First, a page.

The opposition is calling on the Prime Minister to allow his MPs to have a conscience vote on alcohol reform instead of making them tow the party line.
There appears to be division in National on issues like minimum pricing, which some doctors in the party support but are likely to have to vote against.
Scotland is introducing minimum alcohol pricing, and both the Law Commission and Children's Commissioner believe it is a way to tackle alcohol abuse in New Zealand.
Labour and the Greens are proposing amending the Alcohol Reform Bill to include minimum pricing.
But it is unlikely to become law here because National's leader doesn't back it.
"I personally hold the view that minimum pricing is not likely to be tremendously successful," Key said.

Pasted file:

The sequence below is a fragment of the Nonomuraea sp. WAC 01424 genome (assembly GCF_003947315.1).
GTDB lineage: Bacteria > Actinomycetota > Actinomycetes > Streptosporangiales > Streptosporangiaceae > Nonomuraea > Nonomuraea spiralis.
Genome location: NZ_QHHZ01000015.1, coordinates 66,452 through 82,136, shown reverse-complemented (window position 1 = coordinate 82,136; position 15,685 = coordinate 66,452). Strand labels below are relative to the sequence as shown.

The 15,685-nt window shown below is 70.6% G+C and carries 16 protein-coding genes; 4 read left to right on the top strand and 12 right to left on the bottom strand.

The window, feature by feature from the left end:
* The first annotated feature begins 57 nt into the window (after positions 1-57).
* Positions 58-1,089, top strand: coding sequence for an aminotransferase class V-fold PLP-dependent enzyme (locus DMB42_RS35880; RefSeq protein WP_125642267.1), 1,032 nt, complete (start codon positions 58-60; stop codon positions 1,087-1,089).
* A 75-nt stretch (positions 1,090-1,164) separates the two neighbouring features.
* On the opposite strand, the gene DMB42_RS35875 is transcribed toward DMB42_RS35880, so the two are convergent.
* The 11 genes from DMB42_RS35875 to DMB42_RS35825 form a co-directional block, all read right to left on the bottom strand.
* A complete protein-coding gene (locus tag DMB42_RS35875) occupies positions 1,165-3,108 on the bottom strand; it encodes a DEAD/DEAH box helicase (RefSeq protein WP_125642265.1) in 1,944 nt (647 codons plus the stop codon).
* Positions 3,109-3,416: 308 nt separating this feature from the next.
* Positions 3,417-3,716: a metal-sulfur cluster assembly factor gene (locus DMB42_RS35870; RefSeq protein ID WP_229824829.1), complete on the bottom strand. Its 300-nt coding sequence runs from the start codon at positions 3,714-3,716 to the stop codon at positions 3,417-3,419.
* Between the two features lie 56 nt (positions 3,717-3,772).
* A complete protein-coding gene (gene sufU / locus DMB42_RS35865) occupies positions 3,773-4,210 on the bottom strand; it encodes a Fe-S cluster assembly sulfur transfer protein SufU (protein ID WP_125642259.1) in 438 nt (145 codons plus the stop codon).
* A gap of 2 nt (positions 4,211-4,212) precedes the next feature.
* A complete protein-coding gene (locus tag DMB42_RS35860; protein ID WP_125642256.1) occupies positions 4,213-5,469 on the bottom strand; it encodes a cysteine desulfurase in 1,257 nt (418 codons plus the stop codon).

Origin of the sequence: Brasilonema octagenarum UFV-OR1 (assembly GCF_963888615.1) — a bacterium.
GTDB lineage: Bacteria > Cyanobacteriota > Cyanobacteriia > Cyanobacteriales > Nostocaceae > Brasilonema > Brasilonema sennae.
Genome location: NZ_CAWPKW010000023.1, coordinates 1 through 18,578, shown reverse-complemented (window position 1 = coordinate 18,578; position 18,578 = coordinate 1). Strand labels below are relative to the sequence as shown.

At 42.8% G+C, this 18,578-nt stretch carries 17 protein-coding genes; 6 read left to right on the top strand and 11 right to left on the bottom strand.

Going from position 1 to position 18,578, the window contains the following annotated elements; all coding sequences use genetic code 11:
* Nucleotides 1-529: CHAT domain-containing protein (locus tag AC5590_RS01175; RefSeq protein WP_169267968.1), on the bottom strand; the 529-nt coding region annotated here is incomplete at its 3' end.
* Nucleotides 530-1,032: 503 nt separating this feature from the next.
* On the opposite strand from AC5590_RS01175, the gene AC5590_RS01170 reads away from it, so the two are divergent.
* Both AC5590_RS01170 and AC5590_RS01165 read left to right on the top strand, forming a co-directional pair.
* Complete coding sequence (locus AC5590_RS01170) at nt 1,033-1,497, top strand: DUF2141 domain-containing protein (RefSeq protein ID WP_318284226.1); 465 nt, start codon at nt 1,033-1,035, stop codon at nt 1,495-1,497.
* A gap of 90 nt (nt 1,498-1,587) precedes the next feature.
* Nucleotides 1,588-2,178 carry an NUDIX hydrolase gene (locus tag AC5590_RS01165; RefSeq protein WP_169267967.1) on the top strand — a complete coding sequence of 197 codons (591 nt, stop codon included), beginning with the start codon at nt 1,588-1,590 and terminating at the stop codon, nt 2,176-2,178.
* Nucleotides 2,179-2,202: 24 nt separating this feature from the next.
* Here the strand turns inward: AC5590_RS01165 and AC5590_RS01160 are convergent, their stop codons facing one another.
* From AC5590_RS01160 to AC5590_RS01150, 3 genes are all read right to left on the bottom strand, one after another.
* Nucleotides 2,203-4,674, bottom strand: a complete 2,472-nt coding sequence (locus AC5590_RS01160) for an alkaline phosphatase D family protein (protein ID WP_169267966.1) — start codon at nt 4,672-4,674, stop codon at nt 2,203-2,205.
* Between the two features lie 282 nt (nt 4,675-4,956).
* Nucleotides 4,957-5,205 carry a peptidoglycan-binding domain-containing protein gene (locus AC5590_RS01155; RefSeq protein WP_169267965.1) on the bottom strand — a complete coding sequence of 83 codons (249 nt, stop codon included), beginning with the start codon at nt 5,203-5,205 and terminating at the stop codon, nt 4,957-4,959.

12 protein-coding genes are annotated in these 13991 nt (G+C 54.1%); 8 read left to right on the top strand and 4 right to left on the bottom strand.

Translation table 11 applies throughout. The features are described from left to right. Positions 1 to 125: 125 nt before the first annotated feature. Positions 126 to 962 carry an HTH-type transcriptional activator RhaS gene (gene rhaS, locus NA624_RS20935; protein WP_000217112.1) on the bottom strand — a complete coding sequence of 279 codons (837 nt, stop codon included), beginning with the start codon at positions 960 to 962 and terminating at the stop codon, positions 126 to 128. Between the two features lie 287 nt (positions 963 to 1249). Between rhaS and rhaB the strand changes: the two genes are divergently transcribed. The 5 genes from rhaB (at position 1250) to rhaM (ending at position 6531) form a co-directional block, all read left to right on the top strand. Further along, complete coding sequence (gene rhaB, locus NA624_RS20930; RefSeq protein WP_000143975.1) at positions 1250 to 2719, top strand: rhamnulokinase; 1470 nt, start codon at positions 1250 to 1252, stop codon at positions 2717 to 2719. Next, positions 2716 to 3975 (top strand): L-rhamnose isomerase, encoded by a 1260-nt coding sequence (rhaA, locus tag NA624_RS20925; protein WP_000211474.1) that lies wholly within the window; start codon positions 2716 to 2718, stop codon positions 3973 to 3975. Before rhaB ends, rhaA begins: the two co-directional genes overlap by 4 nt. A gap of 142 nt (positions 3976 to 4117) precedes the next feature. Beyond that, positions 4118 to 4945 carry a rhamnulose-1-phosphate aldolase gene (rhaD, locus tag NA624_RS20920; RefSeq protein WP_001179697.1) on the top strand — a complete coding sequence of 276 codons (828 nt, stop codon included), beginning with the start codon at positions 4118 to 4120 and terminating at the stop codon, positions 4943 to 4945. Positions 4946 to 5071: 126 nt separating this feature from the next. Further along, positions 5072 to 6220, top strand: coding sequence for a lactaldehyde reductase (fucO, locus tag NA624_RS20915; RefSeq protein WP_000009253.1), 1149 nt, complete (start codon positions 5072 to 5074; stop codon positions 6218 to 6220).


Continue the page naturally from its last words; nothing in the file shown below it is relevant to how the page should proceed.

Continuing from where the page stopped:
That is despite doctors within the party appearing to support minimum pricing.
"I think there is merit in it - in the minimum price - definitely. But I will be voting with the Government on whatever that decision will be," said Dr Jackie Blue, National list MP.
Hunua's National MP, Dr Paul Hutchison, said minimum pricing is one of many ways to diminish harm from alcohol.
"It's one of that spectrum."
For Labour MPs, all of the alcohol amendments will be a conscience vote and the party is calling on Key not to make his MPs tow the party line.
"This is a whole new area for the National Party," said Chris Hipkins, Labour whip.
"Alcohol issues have always been individual judgement issues for Members of Parliament. Why John Key doesn't trust his own members to exercise their own judgement is really something you should ask him."
So ONE News did that.
"We don't think that that would make for very coherent law making for that to be a conscience issue," Key said.
Despite the opinion of some within National's rank, a conscience vote appears out of the question.